Peter Thiel, the billionaire venture capitalist who led the first outside investment in Facebook Inc., has created a new firm to back established technology startups.
Mithril Capital Management LLC, based in San Francisco, has raised $402 million to invest in growth-stage companies that are transitioning from small startups into larger businesses, Ajay Royan, managing general partner, said in an interview.
Thiel, 44, made his initial fortune as a co-founder of online payments pioneer PayPal Inc. before starting hedge fund Clarium Capital Management LLC. Mithril plans to make smaller investments than Clarium and larger bets than Founders Fund Management LLC, Thiel’s other venture-capital group, Royan said.
“There’s a space in the investment landscape,” said Royan, a former managing director at Clarium. “We are focused on the inflection point when companies have emerged beyond the startup stage and they are ready to achieve scale and dominance in their market.”
Thiel is chairman of Mithril’s investment committee and the firm’s largest individual investor. Mithril also raised money from institutional investors, including Allen & Co. in New York, Royan said.
The size of the fund dwarfs the $16.9 million of Fraser McCombs Ventures, the highest amount raised by a new firm in the first three months of this year, according to the National Venture Capital Association. Venture fundraising totaled $4.88 billion in the first quarter, led by Andreessen Horowitz’s $1.5 billion fund.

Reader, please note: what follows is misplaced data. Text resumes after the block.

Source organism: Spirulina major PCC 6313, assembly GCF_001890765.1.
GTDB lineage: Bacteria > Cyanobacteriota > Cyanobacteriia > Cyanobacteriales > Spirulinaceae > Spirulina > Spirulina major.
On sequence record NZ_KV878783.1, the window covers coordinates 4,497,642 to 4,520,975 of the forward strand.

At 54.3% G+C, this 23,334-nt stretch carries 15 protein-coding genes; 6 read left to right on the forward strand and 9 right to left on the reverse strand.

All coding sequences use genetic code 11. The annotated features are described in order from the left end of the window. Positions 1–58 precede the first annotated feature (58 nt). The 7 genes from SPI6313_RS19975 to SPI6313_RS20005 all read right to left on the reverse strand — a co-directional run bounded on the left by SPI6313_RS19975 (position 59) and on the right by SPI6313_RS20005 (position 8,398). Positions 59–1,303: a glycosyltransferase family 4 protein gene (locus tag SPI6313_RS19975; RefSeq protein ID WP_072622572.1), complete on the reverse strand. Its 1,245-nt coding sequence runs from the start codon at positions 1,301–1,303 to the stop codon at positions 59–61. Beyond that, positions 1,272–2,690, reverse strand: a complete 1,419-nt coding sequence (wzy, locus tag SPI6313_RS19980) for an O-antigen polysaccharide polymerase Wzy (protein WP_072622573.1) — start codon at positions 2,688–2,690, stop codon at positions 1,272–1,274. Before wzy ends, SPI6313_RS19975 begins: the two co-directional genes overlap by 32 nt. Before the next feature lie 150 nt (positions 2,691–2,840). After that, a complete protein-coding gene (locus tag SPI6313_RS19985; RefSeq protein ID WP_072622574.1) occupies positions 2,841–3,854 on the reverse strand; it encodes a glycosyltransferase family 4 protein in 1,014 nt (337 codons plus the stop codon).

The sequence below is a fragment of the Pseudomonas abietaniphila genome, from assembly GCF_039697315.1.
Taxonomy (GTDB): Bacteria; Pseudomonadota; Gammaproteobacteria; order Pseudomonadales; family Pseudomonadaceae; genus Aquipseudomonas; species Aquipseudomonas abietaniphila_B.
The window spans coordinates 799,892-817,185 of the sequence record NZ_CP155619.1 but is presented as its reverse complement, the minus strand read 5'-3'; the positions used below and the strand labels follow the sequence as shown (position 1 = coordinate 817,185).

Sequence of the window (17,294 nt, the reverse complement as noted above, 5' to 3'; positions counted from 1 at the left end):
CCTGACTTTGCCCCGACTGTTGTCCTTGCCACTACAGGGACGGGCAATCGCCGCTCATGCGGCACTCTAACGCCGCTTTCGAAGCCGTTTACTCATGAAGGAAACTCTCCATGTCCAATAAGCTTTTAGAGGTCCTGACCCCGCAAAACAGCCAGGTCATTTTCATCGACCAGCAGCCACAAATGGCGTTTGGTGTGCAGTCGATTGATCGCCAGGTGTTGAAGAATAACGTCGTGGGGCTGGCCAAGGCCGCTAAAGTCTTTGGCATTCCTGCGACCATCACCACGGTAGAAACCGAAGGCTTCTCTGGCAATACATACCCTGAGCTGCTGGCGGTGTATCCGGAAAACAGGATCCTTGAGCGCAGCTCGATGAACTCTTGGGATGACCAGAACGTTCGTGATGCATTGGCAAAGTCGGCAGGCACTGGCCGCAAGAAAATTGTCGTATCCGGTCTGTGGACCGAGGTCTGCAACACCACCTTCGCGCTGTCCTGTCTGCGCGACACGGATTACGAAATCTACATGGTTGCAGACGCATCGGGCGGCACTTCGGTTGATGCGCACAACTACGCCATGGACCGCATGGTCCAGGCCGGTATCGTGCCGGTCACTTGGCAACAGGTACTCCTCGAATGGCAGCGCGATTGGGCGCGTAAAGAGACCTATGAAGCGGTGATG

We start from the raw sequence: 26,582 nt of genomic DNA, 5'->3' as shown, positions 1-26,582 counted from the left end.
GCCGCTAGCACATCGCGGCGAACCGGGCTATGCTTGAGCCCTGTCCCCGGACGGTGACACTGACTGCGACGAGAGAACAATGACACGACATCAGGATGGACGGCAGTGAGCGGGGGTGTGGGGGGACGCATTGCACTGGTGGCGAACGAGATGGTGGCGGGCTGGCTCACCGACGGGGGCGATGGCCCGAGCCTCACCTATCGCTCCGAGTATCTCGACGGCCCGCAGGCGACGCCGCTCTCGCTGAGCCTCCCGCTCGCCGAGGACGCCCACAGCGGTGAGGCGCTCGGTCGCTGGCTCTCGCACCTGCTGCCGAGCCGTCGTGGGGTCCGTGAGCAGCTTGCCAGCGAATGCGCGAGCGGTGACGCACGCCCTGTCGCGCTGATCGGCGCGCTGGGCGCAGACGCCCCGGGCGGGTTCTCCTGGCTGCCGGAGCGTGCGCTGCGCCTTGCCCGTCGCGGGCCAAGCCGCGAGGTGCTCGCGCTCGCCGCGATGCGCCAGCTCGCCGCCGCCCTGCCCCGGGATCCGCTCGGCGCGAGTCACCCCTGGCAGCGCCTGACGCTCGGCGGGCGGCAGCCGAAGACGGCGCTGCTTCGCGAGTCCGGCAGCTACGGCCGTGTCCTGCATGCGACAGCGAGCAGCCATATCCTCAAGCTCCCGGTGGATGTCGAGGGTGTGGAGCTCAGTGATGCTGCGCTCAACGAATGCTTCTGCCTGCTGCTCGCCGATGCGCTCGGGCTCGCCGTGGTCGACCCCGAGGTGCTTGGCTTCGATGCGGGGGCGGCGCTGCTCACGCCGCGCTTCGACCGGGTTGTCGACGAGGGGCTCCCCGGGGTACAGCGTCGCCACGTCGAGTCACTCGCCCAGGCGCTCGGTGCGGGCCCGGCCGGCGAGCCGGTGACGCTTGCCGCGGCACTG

Thiel’s fortune has grown with the recent public offerings of Facebook, Zynga Inc. and LinkedIn Corp., social-media companies he backed from early stages. His personal wealth totals $2.5 billion, according to the Bloomberg Billionaires Index.
At Clarium, bets on oil prices, currencies and stocks caused the hedge fund to lose 90 percent of its assets from its peak of more than $7 billion in mid-2008 to the end of 2010. Last year, the company said it would shift to invest more in private technology companies.
Thiel also teaches a course at Stanford University and has set aside money for the Thiel Foundation. The nonprofit organizes the 20 Under 20 Thiel Fellowship program, which pays students as much as $100,000 each over two years to drop out of college and pursue startups.
Mithril investments will range from less than $20 million to as much as $100 million, and will center on entrepreneurs tackling challenges in areas like biotechnology, energy and artificial intelligence, Royan said.
“These are all spaces where the Silicon Valley approach can make a huge difference,” he said.